Foodstuffs North Island, a cooperative of over 300 grocery stores, announced that it will be testing facial recognition technology at several stores.
Foodstuffs North Island CEO Chris Quin cited data that showed that since 2020, there has been a 246% increase in serious incidents at grocery stores, including assault, robbery, theft, and other aggressive, threatening, and violent behavior.
“Supermarkets are on the frontline of the rising trend of retail crime with our teams dealing with daily incidents of assault, aggression and theft,” Quin said. “Facial recognition technology is one of the only tools we’ve identified that could help us to proactively target and reduce theft, burglary, robbery, assault, and other aggressive, violent or threatening behavior by repeat offenders.”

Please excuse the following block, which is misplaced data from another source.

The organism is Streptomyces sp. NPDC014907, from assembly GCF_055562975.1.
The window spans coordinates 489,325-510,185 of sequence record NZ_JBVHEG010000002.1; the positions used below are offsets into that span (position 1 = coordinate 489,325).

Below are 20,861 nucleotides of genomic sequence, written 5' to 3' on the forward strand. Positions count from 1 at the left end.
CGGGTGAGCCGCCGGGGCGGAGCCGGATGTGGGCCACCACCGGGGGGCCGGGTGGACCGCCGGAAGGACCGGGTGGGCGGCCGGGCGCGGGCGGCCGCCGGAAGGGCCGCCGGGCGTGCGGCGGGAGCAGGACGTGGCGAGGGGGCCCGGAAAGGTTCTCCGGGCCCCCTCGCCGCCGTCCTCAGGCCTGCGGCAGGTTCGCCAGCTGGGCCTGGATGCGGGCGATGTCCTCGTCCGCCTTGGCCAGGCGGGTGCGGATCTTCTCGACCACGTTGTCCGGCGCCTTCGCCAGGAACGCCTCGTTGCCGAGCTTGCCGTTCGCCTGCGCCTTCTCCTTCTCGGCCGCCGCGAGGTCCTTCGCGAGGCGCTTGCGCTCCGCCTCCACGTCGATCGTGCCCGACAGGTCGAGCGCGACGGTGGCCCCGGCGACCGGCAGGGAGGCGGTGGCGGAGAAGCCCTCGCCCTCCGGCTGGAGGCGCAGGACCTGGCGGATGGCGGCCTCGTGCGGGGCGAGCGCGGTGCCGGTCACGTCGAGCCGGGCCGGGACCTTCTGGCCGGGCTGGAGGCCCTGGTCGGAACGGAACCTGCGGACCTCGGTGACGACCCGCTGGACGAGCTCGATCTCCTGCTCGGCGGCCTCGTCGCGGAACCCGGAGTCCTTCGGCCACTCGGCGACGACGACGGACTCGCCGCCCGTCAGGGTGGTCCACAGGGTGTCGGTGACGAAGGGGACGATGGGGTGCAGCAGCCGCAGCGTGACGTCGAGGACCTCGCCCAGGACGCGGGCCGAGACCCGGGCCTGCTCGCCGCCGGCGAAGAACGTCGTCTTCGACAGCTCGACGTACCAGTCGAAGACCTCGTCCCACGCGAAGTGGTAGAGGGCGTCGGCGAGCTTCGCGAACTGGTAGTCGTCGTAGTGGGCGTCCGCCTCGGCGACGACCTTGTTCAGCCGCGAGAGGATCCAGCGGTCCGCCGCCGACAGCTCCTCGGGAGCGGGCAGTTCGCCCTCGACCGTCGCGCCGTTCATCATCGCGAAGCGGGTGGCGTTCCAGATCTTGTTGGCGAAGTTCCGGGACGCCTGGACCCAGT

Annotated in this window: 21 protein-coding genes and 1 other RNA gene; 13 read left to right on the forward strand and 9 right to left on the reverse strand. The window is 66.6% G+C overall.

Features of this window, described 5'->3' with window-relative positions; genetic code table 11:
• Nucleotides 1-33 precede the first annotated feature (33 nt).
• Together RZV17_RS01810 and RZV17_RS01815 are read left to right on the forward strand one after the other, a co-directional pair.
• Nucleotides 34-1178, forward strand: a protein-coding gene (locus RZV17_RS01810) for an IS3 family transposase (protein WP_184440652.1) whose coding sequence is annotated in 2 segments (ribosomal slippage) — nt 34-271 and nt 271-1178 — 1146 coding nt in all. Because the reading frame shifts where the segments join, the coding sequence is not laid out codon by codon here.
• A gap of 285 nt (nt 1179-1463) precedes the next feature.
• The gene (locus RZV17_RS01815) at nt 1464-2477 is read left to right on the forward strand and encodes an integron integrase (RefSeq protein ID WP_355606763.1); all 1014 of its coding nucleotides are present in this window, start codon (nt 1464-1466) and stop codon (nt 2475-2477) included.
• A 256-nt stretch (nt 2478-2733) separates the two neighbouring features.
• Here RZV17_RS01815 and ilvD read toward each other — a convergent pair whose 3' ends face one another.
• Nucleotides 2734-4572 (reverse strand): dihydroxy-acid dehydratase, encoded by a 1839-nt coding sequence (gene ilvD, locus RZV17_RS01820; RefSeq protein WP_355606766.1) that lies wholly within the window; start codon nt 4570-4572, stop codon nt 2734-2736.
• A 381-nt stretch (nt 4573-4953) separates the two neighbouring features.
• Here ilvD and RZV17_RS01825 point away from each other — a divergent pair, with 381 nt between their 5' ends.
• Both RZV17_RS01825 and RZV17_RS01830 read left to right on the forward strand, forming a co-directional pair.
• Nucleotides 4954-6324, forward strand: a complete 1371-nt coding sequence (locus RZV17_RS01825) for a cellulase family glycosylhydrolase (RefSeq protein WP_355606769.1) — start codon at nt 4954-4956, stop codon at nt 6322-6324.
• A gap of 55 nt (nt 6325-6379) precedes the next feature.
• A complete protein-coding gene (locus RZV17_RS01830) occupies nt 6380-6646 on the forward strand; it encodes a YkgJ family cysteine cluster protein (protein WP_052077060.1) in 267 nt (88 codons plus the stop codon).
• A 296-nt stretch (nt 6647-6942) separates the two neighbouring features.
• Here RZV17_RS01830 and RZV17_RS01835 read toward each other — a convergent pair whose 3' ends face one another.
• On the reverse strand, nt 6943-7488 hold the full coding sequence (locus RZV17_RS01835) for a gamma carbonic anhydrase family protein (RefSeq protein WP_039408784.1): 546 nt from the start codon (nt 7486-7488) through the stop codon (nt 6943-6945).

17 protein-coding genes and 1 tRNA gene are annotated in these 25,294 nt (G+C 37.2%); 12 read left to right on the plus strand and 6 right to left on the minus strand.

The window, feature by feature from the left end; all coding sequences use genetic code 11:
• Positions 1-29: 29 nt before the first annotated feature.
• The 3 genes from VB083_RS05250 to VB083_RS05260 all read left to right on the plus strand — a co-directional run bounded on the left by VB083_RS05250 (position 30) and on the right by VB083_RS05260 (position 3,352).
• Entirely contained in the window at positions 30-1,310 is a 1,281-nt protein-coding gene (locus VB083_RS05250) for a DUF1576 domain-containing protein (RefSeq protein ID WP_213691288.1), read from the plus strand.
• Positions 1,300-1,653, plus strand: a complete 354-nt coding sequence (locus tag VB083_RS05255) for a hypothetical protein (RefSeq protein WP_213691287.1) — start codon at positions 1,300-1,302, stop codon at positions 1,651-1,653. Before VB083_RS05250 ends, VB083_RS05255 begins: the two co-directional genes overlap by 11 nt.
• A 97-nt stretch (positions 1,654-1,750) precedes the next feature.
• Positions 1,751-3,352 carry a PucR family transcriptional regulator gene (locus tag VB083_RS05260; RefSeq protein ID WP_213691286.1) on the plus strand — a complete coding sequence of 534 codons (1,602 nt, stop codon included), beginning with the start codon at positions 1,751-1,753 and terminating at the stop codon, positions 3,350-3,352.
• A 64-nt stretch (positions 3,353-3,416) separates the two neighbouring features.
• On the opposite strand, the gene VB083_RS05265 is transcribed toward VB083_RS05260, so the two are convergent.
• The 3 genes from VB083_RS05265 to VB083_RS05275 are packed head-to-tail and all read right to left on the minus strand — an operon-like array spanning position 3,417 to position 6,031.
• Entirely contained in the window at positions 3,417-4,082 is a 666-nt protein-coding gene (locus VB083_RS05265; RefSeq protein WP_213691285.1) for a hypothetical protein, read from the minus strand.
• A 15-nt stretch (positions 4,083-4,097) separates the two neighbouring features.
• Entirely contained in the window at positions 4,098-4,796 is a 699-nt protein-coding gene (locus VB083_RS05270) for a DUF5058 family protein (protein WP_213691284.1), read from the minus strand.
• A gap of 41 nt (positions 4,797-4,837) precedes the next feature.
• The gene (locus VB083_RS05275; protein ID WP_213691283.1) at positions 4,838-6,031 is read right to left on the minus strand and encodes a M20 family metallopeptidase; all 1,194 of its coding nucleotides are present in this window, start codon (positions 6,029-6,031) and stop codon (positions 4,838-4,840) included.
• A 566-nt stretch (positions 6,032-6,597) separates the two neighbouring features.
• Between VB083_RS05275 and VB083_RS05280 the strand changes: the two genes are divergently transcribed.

Data showed that 25% of incidents involve repeat offenders.
“This is where facial recognition technology could help,” said Quin. “It may be able to sit alongside all our other security and safety initiatives, helping to proactively identify anyone who should not be in the store, or who is a known accomplice of an offender.”
Foodstuffs North Island will deploy the technology in 29 stores. Once the results of the trial have been analyzed, they will decide on whether to deploy the technology to other stores.
The cooperative has consulted with the Office of the Privacy Commissioner of New Zealand on biometrics, face scanning, and data collection standards in an effort to address security and privacy concerns.